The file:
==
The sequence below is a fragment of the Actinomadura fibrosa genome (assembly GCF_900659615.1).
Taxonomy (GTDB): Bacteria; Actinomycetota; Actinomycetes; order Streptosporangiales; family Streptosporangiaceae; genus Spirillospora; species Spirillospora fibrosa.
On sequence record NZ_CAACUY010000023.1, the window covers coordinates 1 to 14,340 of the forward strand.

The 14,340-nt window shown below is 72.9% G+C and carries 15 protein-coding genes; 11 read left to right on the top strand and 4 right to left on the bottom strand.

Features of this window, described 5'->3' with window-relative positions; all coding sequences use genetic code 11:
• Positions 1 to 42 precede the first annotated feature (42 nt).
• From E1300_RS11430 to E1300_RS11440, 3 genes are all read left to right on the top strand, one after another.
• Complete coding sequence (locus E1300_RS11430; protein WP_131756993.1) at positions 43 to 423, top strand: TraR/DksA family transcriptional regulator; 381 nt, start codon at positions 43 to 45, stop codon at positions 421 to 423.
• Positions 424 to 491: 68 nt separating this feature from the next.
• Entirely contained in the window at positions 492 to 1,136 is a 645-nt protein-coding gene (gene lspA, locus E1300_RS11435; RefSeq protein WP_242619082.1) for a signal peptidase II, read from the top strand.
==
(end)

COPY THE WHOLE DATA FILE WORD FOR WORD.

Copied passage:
The sequence below is a fragment of the Actinomadura fibrosa genome (assembly GCF_900659615.1).
Taxonomy (GTDB): Bacteria; Actinomycetota; Actinomycetes; order Streptosporangiales; family Streptosporangiaceae; genus Spirillospora; species Spirillospora fibrosa.
On sequence record NZ_CAACUY010000023.1, the window covers coordinates 1 to 14,340 of the forward strand.

The 14,340-nt window shown below is 72.9% G+C and carries 15 protein-coding genes; 11 read left to right on the top strand and 4 right to left on the bottom strand.

Features of this window, described 5'->3' with window-relative positions; all coding sequences use genetic code 11:
• Positions 1 to 42 precede the first annotated feature (42 nt).
• From E1300_RS11430 to E1300_RS11440, 3 genes are all read left to right on the top strand, one after another.
• Complete coding sequence (locus E1300_RS11430; protein WP_131756993.1) at positions 43 to 423, top strand: TraR/DksA family transcriptional regulator; 381 nt, start codon at positions 43 to 45, stop codon at positions 421 to 423.
• Positions 424 to 491: 68 nt separating this feature from the next.
• Entirely contained in the window at positions 492 to 1,136 is a 645-nt protein-coding gene (gene lspA, locus E1300_RS11435; RefSeq protein WP_242619082.1) for a signal peptidase II, read from the top strand.